Who doesn’t love a good scrapbook? This kid, not anymore, at least not initially. Maybe I should explain. Growing up, I was one of the kids who save little mementos from important events in my life with the intention of one day putting them together in a scrapbook. When I first started to become interested in the archives, I was drawn to these multidimensional items because I felt that on some level I understood why they had been created and what they represented for their creator.
Looking back now, I can’t help but feel like I should have known better. After all, I was warned. How many times I was I told that once you start the processing an item, you can never see that material in the same way. This is exactly what happened to my relationship with scrapbooks. As something you are flipping through in your attic, scrapbooks are fascinating links to an earlier time, chalk full of a plethora of materials that instantly transport you to another place in history. In an archive, however, scrapbooks are a mixed bag of preservation nightmares. That same bunch of mixed materials, the pressed flowers, photographs, newspaper clippings and programs that were seemed so precious in your attic, each require a different method of preservation. The trouble with scrapbooks is that you never know what you are “going to get” until you begin to process the book and go through it, page by page, making decisions about best practices for stabilizing the material. For the years that the scrapbook has gone uncared for, both the material and the pages on which the material is affixed have been breaking down. Pages become discolored and brittle, breaking and flaking with every turn of the page. The mixed materials can actually “hurt” each other as materials of different natures react with each other.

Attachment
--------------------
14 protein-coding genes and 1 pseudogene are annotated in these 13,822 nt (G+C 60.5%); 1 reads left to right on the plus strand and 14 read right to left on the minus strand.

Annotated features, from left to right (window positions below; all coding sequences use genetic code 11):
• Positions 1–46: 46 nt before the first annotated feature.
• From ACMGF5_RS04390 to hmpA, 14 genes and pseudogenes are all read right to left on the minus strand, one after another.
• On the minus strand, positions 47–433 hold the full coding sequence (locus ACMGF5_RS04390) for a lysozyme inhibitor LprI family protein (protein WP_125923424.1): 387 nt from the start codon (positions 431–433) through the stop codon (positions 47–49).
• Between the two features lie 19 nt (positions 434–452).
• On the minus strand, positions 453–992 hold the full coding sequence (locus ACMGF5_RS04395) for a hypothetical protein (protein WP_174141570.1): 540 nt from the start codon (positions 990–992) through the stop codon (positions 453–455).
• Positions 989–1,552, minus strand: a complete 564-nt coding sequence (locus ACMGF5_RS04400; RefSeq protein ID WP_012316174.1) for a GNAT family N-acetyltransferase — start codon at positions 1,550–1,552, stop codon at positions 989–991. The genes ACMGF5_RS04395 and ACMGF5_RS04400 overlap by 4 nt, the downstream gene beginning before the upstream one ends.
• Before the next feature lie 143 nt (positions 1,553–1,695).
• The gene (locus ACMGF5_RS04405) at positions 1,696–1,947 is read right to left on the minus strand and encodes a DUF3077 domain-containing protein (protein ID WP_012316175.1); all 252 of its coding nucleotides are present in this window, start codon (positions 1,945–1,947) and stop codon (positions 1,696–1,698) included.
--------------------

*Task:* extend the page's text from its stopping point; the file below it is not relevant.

Suddenly, it all seems so overwhelming and you start to think, maybe I would give up, let the scrapbook sit on a shelf for a few more years. I ask you not to lose hope! There is a light at the end of the tunnel. One day you are given a project involving a scrapbook and in spite of your initial reaction to run, you start to critically go over the different materials that the author carefully selected for each page and the magic starts to show itself once more.
I had such an experience this semester when I was asked to look at the scrapbook of David L. Hower, Class of 1892 in order to mark a few pages that exemplified his time here, on campus. Upon first look, it seems as though this is a generic scrapbook of a student from the 1890s full of programs and other printed materials from Mr. Hower’s four years at Lafayette and I was afraid that I could not capture his experience with what I was given. Ready for the magic? I closely looked at each material and saw that many of them were covered with the light penciling of a person who not only attended concerts, sports games, contests and lectures, but carefully recorded what happened and his reactions. The materials revealed to me what activities on campus spoke to his interests. Mr. Hower did not fill his scrapbook with clippings and programs that featured his name. Instead he shared with future generations mementos from the events that he attended.
I will not lie and pretend that, as an archival assistant, I have a good relationship with Mr. Hower’s scrapbook. The corners of the pages still flake all over my workspace and his penchant for attaching multipage documents bewilders me. But as a History major, this scrapbook fascinates me because of the secrets that it holds within its pages. So what happens? Preservation. Proper preservation for scrapbooks can make them more accessible for the public so that in the years to come, this scrapbook is still functional.